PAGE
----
There we were, David and I, up at some ungodly hour - for a Sunday - so that we could be in town for a quick choir rehearsal before braving the crowds intent on snagging the best bargains at the last Midland Market before Christmas.
not to shop
I think everyone was pretty well resigned to the possibility that the majority of our "audience" might keep on shopping / ignore our vocal offerings, and some did ... but an equal or greater number stopped, and propped, to listen to some or all of our set.
Of course there were the odd, ill mannered few who decided to barge through where we were standing [ on one of the walkways leading from the historic Castlemaine Market Building ] rather than go a few feet further around ... and I suspect one or two of them were totally oblivious of the fact that they were pushing through a choir. Some knew perfectly well what they were doing and chose to do it anyway. Such is the single mindedness of the pre-Christmas shopping frenzy!
Anyway we did 10 songs, none of which were what you could call traditional Christmas music, although there was a definite thread running through the choices - peace, justice and the joy of vocalising ... in 3 part harmony.
Two were indigenous pieces:
a Torres Strait Island 'Allelujia'
and the anthem,'Yil Lul' [ which means we sing ]
We also did Cat Stevens' classic 'Peace Train', a happy little piece called 'Sing,Sing' and Kavisha Mazzella's wonderful 'All God's Beggars', as well as repeating all of the repertoire from the Peace Concert.
so that's that
and moving on to day 2 of the house tour, we are now in my workspace:
which the architect mistakenly thought was the living room
Silly beggar... my house so I get to decide how the spaces are used
This has to remain a functioning studio space so the decorating is done with that constraint in mind.
This is the first time in decades that I haven't put all that blue china, up the top there, away ... mmm ... I think next year I'll go back to stashing it, but at this stage of the game they can probably stay there for this year.so, ignoring that flash of blue, a collection of vintage Christmas postcards keeping my sheep tape measures company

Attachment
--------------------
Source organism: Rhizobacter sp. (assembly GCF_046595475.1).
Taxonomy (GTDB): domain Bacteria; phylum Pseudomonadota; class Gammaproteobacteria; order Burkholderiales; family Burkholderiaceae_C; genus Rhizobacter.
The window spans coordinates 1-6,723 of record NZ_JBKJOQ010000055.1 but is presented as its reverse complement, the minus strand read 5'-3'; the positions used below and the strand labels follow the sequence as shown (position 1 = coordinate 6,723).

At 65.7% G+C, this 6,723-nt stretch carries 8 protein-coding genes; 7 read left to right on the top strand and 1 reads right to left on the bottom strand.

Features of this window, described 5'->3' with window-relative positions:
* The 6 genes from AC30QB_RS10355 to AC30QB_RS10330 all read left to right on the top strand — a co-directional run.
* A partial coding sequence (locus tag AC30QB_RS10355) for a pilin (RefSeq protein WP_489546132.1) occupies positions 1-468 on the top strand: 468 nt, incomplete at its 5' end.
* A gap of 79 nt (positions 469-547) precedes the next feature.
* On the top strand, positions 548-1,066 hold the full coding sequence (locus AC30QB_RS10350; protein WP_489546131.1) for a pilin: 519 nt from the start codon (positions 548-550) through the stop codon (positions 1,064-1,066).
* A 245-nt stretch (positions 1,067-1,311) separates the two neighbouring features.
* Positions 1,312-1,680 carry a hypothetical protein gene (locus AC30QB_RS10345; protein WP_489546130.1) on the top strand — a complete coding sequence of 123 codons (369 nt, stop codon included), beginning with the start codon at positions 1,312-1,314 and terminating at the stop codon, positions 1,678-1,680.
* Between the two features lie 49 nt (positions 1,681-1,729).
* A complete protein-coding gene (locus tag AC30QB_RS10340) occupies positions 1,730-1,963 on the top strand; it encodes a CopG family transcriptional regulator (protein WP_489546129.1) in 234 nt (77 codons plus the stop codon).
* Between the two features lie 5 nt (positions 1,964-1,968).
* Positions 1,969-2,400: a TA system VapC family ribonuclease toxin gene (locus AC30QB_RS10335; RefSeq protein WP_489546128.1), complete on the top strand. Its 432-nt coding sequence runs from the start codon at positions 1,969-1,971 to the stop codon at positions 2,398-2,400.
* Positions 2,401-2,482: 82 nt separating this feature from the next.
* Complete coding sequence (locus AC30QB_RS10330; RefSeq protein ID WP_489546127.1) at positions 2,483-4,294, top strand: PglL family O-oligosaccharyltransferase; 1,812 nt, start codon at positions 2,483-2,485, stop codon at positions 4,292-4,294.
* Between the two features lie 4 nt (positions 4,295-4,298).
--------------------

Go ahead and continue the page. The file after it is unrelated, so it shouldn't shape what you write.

rustic santas and a beautiful Heartwood Creek angel given to me by my friend Raelene
Marc made several of the rustic stables from old fence palings.
My mum and Dad bought this little printed card nativity their first Christmas together as a married couple, and I happen to know that this was all they could afford. It has picked up the odd crease along the way but don't you think it's holding up remarkably well considering that it's been used every single solitary Christmas since 1950 ? I just love it, and while I'd appreciate the style and graphics if I found it at at some antique fair, it's the history that makes this special. Nadie take note !!
The other one is an Italian one I found a few years ago, and any librarians amongst you should have no trouble identifying the picture bookLong shot down the room: You can see next year's Christmas quilt on the board... it may well be the year after that's as well. I think I started sewing those strips together about 2003 and unearthed it again a couple of weeks ago.
If you look over near the window you can see that the ironing board still hasn't been moved - and probably won't - and while the table remains bare of the sewing machines that got relocated for the luncheon last Tuesday, as I have absolutely no intention of doing without them for a month, they'll be back on the table tomorrow. Or tonight.